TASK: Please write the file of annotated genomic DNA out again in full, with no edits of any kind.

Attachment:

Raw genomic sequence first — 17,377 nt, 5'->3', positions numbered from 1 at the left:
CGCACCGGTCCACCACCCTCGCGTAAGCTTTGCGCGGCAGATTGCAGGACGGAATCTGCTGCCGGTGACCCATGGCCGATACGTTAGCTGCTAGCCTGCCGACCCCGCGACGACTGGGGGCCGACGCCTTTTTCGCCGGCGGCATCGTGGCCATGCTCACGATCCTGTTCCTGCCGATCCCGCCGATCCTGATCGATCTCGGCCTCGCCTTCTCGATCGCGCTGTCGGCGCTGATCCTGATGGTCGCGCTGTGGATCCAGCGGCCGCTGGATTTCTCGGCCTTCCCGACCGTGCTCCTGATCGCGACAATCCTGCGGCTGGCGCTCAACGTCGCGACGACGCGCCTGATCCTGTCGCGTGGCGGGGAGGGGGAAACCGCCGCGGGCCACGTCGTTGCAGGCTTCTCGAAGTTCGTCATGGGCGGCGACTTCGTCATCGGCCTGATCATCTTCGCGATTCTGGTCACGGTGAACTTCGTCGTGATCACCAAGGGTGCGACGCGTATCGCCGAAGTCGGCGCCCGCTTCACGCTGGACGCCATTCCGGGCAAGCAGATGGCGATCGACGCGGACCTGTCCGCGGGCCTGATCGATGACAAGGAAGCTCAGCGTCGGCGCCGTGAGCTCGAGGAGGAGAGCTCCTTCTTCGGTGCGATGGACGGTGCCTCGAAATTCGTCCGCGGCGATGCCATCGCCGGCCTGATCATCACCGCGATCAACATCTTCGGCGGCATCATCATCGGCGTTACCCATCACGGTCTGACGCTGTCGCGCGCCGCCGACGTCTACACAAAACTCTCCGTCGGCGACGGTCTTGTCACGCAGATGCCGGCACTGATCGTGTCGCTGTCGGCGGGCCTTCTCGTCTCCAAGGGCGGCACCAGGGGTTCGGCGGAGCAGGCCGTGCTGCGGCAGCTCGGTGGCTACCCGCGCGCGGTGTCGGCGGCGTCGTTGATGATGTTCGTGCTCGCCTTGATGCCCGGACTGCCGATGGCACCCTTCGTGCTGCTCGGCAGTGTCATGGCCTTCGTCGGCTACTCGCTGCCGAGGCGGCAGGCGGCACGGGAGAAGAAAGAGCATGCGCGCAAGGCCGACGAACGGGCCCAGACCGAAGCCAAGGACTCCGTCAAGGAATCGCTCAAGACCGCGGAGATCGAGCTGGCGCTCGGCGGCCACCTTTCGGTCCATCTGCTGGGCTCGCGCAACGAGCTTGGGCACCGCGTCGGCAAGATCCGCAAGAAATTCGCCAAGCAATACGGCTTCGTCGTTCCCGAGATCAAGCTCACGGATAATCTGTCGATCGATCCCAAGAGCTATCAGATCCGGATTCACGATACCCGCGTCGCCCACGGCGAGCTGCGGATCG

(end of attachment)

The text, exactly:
Raw genomic sequence first — 17,377 nt, 5'->3', positions numbered from 1 at the left:
CGCACCGGTCCACCACCCTCGCGTAAGCTTTGCGCGGCAGATTGCAGGACGGAATCTGCTGCCGGTGACCCATGGCCGATACGTTAGCTGCTAGCCTGCCGACCCCGCGACGACTGGGGGCCGACGCCTTTTTCGCCGGCGGCATCGTGGCCATGCTCACGATCCTGTTCCTGCCGATCCCGCCGATCCTGATCGATCTCGGCCTCGCCTTCTCGATCGCGCTGTCGGCGCTGATCCTGATGGTCGCGCTGTGGATCCAGCGGCCGCTGGATTTCTCGGCCTTCCCGACCGTGCTCCTGATCGCGACAATCCTGCGGCTGGCGCTCAACGTCGCGACGACGCGCCTGATCCTGTCGCGTGGCGGGGAGGGGGAAACCGCCGCGGGCCACGTCGTTGCAGGCTTCTCGAAGTTCGTCATGGGCGGCGACTTCGTCATCGGCCTGATCATCTTCGCGATTCTGGTCACGGTGAACTTCGTCGTGATCACCAAGGGTGCGACGCGTATCGCCGAAGTCGGCGCCCGCTTCACGCTGGACGCCATTCCGGGCAAGCAGATGGCGATCGACGCGGACCTGTCCGCGGGCCTGATCGATGACAAGGAAGCTCAGCGTCGGCGCCGTGAGCTCGAGGAGGAGAGCTCCTTCTTCGGTGCGATGGACGGTGCCTCGAAATTCGTCCGCGGCGATGCCATCGCCGGCCTGATCATCACCGCGATCAACATCTTCGGCGGCATCATCATCGGCGTTACCCATCACGGTCTGACGCTGTCGCGCGCCGCCGACGTCTACACAAAACTCTCCGTCGGCGACGGTCTTGTCACGCAGATGCCGGCACTGATCGTGTCGCTGTCGGCGGGCCTTCTCGTCTCCAAGGGCGGCACCAGGGGTTCGGCGGAGCAGGCCGTGCTGCGGCAGCTCGGTGGCTACCCGCGCGCGGTGTCGGCGGCGTCGTTGATGATGTTCGTGCTCGCCTTGATGCCCGGACTGCCGATGGCACCCTTCGTGCTGCTCGGCAGTGTCATGGCCTTCGTCGGCTACTCGCTGCCGAGGCGGCAGGCGGCACGGGAGAAGAAAGAGCATGCGCGCAAGGCCGACGAACGGGCCCAGACCGAAGCCAAGGACTCCGTCAAGGAATCGCTCAAGACCGCGGAGATCGAGCTGGCGCTCGGCGGCCACCTTTCGGTCCATCTGCTGGGCTCGCGCAACGAGCTTGGGCACCGCGTCGGCAAGATCCGCAAGAAATTCGCCAAGCAATACGGCTTCGTCGTTCCCGAGATCAAGCTCACGGATAATCTGTCGATCGATCCCAAGAGCTATCAGATCCGGATTCACGATACCCGCGTCGCCCACGGCGAGCTGCGGATCG